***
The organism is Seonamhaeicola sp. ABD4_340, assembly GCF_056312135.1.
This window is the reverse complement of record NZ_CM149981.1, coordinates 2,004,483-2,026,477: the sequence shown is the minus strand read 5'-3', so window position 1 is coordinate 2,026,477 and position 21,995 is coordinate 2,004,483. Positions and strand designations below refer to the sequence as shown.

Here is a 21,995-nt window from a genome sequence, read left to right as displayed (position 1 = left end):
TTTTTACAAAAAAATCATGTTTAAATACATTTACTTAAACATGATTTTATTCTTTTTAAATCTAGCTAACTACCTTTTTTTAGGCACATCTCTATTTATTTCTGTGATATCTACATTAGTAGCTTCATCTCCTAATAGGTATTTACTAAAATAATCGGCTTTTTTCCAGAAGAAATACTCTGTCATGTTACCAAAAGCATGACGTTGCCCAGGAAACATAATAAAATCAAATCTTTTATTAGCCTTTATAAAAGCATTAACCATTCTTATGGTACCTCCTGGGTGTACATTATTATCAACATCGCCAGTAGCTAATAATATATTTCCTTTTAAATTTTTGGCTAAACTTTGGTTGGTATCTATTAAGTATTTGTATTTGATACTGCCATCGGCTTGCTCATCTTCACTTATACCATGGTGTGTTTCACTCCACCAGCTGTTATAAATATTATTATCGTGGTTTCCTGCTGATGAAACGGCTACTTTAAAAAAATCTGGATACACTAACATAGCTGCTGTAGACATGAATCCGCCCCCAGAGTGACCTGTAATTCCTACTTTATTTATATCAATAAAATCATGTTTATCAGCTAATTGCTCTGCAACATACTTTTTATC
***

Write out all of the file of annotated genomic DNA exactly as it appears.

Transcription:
The organism is Seonamhaeicola sp. ABD4_340, assembly GCF_056312135.1.
This window is the reverse complement of record NZ_CM149981.1, coordinates 2,004,483-2,026,477: the sequence shown is the minus strand read 5'-3', so window position 1 is coordinate 2,026,477 and position 21,995 is coordinate 2,004,483. Positions and strand designations below refer to the sequence as shown.

Here is a 21,995-nt window from a genome sequence, read left to right as displayed (position 1 = left end):
TTTTTACAAAAAAATCATGTTTAAATACATTTACTTAAACATGATTTTATTCTTTTTAAATCTAGCTAACTACCTTTTTTTAGGCACATCTCTATTTATTTCTGTGATATCTACATTAGTAGCTTCATCTCCTAATAGGTATTTACTAAAATAATCGGCTTTTTTCCAGAAGAAATACTCTGTCATGTTACCAAAAGCATGACGTTGCCCAGGAAACATAATAAAATCAAATCTTTTATTAGCCTTTATAAAAGCATTAACCATTCTTATGGTACCTCCTGGGTGTACATTATTATCAACATCGCCAGTAGCTAATAATATATTTCCTTTTAAATTTTTGGCTAAACTTTGGTTGGTATCTATTAAGTATTTGTATTTGATACTGCCATCGGCTTGCTCATCTTCACTTATACCATGGTGTGTTTCACTCCACCAGCTGTTATAAATATTATTATCGTGGTTTCCTGCTGATGAAACGGCTACTTTAAAAAAATCTGGATACACTAACATAGCTGCTGTAGACATGAATCCGCCCCCAGAGTGACCTGTAATTCCTACTTTATTTATATCAATAAAATCATGTTTATCAGCTAATTGCTCTGCAACATACTTTTTATC